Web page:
It’s important to find out from the athlete how you can best support them. For one athlete, phoning them five times a day might be exactly what they need – for another, it might stress an athlete out.

And remember to support the athlete not just the week after injury – the support might be needed more than ever three months, six months or nine months later.

Sunday, August 21, 2011

Hari Raya Special!

Buy the *1st pair of footwear at regular price and the 2nd pair at half price!

Terms and Conditions apply.

-*Promotion only applies to DVS, Lakai, eS and Emerica footwear.

-50% discount on 2nd pair applies to lower priced product.

-No reservations allowed

-Cash payment only at *SCAPE.

-No *SCAPE or GOSSIP vouchers allowed.

-Promotion runs from 23 Aug 2011 – 29 Aug 2011.

Friday, August 19, 2011

Pro Wood Restocked!

We have the following prowood products back in stock. They are available at *SCAPE and Redhill outlet.

Prowood Fingerboard Blank Deck @$20 each
-Exotic Zebra

Prowood Fingerboard Graphic Series @ $25 each
-Two Finger Blue
-Two Finger Red

Prowood Fingerboard Pro Trucks @ $18 a set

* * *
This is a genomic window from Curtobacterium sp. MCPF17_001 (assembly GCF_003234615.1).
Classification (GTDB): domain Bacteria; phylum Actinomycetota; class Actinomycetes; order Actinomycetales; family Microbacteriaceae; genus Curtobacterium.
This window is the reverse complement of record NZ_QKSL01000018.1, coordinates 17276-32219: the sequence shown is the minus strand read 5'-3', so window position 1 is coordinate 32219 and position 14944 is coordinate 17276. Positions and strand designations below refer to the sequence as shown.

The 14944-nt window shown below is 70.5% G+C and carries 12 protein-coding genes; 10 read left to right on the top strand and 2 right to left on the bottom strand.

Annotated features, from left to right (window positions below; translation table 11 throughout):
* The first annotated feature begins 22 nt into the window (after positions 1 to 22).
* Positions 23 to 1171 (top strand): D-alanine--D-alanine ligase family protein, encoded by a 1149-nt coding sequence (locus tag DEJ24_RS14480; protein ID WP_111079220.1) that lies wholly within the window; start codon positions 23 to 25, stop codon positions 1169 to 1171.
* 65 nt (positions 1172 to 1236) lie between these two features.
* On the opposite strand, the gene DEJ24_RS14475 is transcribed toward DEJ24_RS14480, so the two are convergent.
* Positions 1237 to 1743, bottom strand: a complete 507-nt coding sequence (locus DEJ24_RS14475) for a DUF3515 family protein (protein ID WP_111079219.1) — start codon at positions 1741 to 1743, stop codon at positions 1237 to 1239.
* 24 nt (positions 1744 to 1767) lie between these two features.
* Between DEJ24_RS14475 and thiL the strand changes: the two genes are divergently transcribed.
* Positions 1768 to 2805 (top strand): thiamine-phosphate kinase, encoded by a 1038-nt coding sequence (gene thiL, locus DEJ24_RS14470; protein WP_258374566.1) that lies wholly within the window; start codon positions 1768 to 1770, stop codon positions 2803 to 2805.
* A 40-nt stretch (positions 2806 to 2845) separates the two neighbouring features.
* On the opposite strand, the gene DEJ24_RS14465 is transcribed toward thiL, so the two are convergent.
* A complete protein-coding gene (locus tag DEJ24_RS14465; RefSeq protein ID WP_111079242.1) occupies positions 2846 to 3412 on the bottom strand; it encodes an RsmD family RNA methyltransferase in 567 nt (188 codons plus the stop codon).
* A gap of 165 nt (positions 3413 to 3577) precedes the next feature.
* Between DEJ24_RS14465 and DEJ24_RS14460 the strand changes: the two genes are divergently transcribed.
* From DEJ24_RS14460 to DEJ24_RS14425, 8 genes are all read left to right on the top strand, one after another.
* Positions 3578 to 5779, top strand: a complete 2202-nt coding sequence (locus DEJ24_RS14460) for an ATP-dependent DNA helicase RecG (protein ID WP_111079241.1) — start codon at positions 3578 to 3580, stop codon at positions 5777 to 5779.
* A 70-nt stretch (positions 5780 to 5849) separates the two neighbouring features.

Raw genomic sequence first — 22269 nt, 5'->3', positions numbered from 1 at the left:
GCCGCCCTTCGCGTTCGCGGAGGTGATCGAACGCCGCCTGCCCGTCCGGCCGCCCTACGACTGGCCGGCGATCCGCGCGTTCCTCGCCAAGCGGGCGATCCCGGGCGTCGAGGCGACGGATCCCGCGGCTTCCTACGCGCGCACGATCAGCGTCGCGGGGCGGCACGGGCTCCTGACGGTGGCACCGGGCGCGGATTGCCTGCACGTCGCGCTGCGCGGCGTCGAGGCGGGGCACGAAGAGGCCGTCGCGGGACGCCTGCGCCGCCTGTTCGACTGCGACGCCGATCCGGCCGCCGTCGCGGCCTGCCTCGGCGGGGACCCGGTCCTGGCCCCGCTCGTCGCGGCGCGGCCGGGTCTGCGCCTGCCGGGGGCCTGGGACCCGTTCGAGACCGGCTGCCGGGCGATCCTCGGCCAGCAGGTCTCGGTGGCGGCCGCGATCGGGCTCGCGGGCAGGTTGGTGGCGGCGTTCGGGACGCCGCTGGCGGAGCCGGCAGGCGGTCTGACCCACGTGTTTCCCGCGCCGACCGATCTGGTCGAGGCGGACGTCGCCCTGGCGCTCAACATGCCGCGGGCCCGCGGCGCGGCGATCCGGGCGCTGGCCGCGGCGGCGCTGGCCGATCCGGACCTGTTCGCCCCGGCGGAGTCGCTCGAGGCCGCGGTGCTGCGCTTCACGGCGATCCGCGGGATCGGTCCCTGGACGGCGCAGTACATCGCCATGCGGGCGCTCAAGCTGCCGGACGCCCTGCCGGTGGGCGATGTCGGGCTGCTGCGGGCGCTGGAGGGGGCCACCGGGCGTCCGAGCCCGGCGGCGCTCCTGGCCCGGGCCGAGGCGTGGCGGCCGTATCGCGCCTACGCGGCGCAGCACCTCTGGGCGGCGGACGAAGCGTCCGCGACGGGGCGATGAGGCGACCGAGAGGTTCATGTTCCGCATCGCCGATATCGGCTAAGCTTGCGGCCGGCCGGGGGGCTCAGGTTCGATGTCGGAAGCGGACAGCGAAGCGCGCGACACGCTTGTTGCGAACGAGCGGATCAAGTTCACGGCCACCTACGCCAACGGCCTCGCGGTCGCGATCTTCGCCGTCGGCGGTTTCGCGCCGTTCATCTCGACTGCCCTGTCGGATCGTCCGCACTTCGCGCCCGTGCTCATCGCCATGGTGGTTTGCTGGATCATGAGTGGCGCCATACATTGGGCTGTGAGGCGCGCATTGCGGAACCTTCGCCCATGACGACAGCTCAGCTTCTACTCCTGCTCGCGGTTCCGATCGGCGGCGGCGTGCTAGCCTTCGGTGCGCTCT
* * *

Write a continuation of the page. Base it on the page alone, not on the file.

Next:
Prowood Fingerboard Classic Wheels @ $32 a set

Prowood Fingerboard Speedsters Wheel @ $42 a set

Prowood Fingerboard Twin Bearing Wheel @ $52 a set

Prowood FingerboardTuning Kit @ $7 a set

Prowood Fingerboard Protape @ $3 a piece

Gunther 2

Wednesday, August 17, 2011

Chinese weightlifting team makes uplifting visit to North Wales

The Chinese Weightlifting Association brought their world beating weightlifting team – including three current Olympic champions – to Bangor for a pre Games training camp in preparation for the London 2012 Olympic Games from 4-10 August 2011. Arguably the world’s greatest weightlifting team, China won eight gold medals from 15 available at the 2008 Beijing Olympic Games and are hotly tipped to continue their dominance at London 2012.